Posts tagged ‘Family’

November 6, 2011

3 Korean guys, 2 rakes, and a leaf-blower

Whenever I come home to Connecticut, my stay seems to be categorized into certain roles that I am to play for my family.  The following is a list of such roles:

    • English translator – my mom will save a bunch of letters/notices that she got in the mail from banks, credit card companies, insurance companies, car dealership, etc. since the last time I was home, and ask me to translate what they mean.  Essentially, she wants to know if the aforementioned entities are trying to bill her any random charges because she doesn’t fluently read English.  Most often than not, it’ll be spam mail or standard notices of obscure procedures the consumer doesn’t have to worry about.  You would think that my brother would be able to do this, but his response is always, “Ask Nameun when he gets home.”
    • Garlic peeler – self-explanatory, especially if you come from a Asian-/Korean-American household.  For some reason, there’s always garlic to peel when I come home.
    • Baker – I follow after my mom in that I have a huge sweet tooth.  She always stocks up on box-brand brownie, cake, and/or bread mixes in the house, so I can make them for the family whenever I come home.  It doesn’t take much to read instructions off a box or pre-heat an oven, but for some reason, “it always tastes better made by my hands” (her exact words, translated literally from Korean).
    • Cashier – being small-business owners, my parents will always take the opportunity now to station me at the store to have me close.  I don’t mind it so much anymore.  It gives them a couple hours off their regular 12-hour daily shifts, and me an opportunity to catch up on reading or watch TV (something I don’t have at school or even at home anymore).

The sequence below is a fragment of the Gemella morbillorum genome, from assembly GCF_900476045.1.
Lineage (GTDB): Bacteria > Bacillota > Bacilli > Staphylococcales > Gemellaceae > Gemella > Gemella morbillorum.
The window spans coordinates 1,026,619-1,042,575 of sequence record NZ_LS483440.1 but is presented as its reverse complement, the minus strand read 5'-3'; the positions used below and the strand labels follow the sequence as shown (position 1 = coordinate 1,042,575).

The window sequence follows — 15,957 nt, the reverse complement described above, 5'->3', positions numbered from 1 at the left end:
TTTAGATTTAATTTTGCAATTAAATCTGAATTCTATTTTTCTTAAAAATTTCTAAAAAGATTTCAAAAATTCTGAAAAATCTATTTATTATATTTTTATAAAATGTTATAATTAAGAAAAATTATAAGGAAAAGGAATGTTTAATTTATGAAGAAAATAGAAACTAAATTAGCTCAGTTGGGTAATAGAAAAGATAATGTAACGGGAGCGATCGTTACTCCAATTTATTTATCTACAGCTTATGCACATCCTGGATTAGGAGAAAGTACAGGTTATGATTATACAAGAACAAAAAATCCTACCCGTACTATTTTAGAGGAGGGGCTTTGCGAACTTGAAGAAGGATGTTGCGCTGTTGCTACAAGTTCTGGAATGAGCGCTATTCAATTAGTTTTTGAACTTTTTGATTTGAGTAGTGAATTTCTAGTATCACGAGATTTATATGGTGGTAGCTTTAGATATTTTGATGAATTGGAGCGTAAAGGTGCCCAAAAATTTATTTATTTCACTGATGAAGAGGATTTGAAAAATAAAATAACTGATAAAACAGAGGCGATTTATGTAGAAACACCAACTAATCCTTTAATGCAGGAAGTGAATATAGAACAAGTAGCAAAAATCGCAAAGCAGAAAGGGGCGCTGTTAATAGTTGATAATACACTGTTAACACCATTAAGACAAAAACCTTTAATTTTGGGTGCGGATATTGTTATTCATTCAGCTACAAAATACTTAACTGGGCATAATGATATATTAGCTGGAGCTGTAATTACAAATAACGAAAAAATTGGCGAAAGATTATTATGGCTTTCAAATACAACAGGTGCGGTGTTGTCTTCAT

• Cheap manual labor – this one is seasonal.  If it’s the summer, this role manifests itself as Lawn Mower.  If it’s the winter, Snow Shoveler.  If it’s the spring, (because we live in New England) a combination of any of the two just mentioned.  And like today, if it’s the fall, Leaf Blower/Raker.

My dad told me to come home early from church today (a.k.a. no ritual golfing after service) to help clean the leaves that had accumulated on our lawn.  When my dad, brother and I get to working this afternoon, I couldn’t help but notice the work dynamic that took place.  I got outside first, grabbed a rake, and started “priming” the lawn to make it easier for either my dad or brother to blow.  My dad automatically goes for the blower first, most likely because he doesn’t trust either of his sons to carry out “Operation Clean Leaves” as was planned out in his head.  My brother stumbles out later, grabs the other rake and begins working on the front lawn (where the leaves are most visible to third parties, not worrying about the side or back lawns, because people driving by our house/guests can’t see those areas).

Eventually, my dad calls for us to stop whatever we thought was the most efficient way to go about raking the leaves, to help him execute “Operation Clean Leaves” as he devised.  More for the reason of not wanting to hear him nag, the Cho sons relent to his dictatorship.  After about an hour or so, the work gets done fairly efficiently, and we’re all pretty content with our productivity.  I know that if I wasn’t home, it would have taken them a lot longer to finish the job than desired.

Gospel Connection: The initial GC that I crafted in my head revolved around something like “teamwork” and how each member of the body of the Church plays a different role. But here’s the revised GC after reflecting on this episode a little more.

I don’t get to spend too much quality time with my family.  Given that I’m fairly reserved in my emotions and affection towards them to begin with, I’m almost rarely home for too long because of the responsibilities I have in Boston/at GCTS.  Although not very much affection was expressed in words during the course of our leaf-cleaning activity, it was still quality time nonetheless.  I know my dad appreciated my help, the time we were able to spend together, and having done so without a begrudging attitude.  Honor your mother and father.  Sometimes, it just looks different for some people.